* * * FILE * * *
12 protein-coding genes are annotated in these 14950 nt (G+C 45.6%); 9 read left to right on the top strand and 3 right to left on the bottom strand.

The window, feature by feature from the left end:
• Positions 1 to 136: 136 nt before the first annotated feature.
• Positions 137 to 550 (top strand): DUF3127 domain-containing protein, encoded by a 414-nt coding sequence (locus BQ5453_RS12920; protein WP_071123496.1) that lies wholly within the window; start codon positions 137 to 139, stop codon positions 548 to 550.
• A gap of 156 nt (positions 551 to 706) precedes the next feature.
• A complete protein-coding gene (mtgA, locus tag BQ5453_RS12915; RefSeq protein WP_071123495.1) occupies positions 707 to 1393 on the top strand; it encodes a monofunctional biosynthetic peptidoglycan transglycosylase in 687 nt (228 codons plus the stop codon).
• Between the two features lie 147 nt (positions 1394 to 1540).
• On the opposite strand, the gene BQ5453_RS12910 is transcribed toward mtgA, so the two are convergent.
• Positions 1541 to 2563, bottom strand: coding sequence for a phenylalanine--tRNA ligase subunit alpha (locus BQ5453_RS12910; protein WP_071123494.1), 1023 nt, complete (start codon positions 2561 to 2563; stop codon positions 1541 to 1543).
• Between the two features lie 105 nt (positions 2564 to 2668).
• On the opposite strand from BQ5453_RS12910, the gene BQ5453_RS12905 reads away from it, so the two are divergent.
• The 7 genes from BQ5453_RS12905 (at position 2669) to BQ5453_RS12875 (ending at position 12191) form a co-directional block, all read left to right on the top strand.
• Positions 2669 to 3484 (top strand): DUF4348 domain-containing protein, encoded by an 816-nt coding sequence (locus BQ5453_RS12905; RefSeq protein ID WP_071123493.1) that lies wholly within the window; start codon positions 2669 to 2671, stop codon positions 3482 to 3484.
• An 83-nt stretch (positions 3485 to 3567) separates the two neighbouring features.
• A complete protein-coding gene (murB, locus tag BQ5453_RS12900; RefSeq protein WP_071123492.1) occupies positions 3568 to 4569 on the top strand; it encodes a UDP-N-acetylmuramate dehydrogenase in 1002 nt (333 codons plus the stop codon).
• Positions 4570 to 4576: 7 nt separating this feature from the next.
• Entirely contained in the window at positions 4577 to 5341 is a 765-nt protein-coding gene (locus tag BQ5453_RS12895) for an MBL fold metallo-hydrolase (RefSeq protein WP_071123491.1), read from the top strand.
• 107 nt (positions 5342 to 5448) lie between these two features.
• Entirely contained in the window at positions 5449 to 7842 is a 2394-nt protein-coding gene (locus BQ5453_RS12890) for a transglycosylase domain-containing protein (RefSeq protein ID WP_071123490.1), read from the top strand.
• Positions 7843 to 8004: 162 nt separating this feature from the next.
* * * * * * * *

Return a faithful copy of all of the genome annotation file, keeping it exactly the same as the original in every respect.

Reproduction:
12 protein-coding genes are annotated in these 14950 nt (G+C 45.6%); 9 read left to right on the top strand and 3 right to left on the bottom strand.

The window, feature by feature from the left end:
• Positions 1 to 136: 136 nt before the first annotated feature.
• Positions 137 to 550 (top strand): DUF3127 domain-containing protein, encoded by a 414-nt coding sequence (locus BQ5453_RS12920; protein WP_071123496.1) that lies wholly within the window; start codon positions 137 to 139, stop codon positions 548 to 550.
• A gap of 156 nt (positions 551 to 706) precedes the next feature.
• A complete protein-coding gene (mtgA, locus tag BQ5453_RS12915; RefSeq protein WP_071123495.1) occupies positions 707 to 1393 on the top strand; it encodes a monofunctional biosynthetic peptidoglycan transglycosylase in 687 nt (228 codons plus the stop codon).
• Between the two features lie 147 nt (positions 1394 to 1540).
• On the opposite strand, the gene BQ5453_RS12910 is transcribed toward mtgA, so the two are convergent.
• Positions 1541 to 2563, bottom strand: coding sequence for a phenylalanine--tRNA ligase subunit alpha (locus BQ5453_RS12910; protein WP_071123494.1), 1023 nt, complete (start codon positions 2561 to 2563; stop codon positions 1541 to 1543).
• Between the two features lie 105 nt (positions 2564 to 2668).
• On the opposite strand from BQ5453_RS12910, the gene BQ5453_RS12905 reads away from it, so the two are divergent.
• The 7 genes from BQ5453_RS12905 (at position 2669) to BQ5453_RS12875 (ending at position 12191) form a co-directional block, all read left to right on the top strand.
• Positions 2669 to 3484 (top strand): DUF4348 domain-containing protein, encoded by an 816-nt coding sequence (locus BQ5453_RS12905; RefSeq protein ID WP_071123493.1) that lies wholly within the window; start codon positions 2669 to 2671, stop codon positions 3482 to 3484.
• An 83-nt stretch (positions 3485 to 3567) separates the two neighbouring features.
• A complete protein-coding gene (murB, locus tag BQ5453_RS12900; RefSeq protein WP_071123492.1) occupies positions 3568 to 4569 on the top strand; it encodes a UDP-N-acetylmuramate dehydrogenase in 1002 nt (333 codons plus the stop codon).
• Positions 4570 to 4576: 7 nt separating this feature from the next.
• Entirely contained in the window at positions 4577 to 5341 is a 765-nt protein-coding gene (locus tag BQ5453_RS12895) for an MBL fold metallo-hydrolase (RefSeq protein WP_071123491.1), read from the top strand.
• 107 nt (positions 5342 to 5448) lie between these two features.
• Entirely contained in the window at positions 5449 to 7842 is a 2394-nt protein-coding gene (locus BQ5453_RS12890) for a transglycosylase domain-containing protein (RefSeq protein ID WP_071123490.1), read from the top strand.
• Positions 7843 to 8004: 162 nt separating this feature from the next.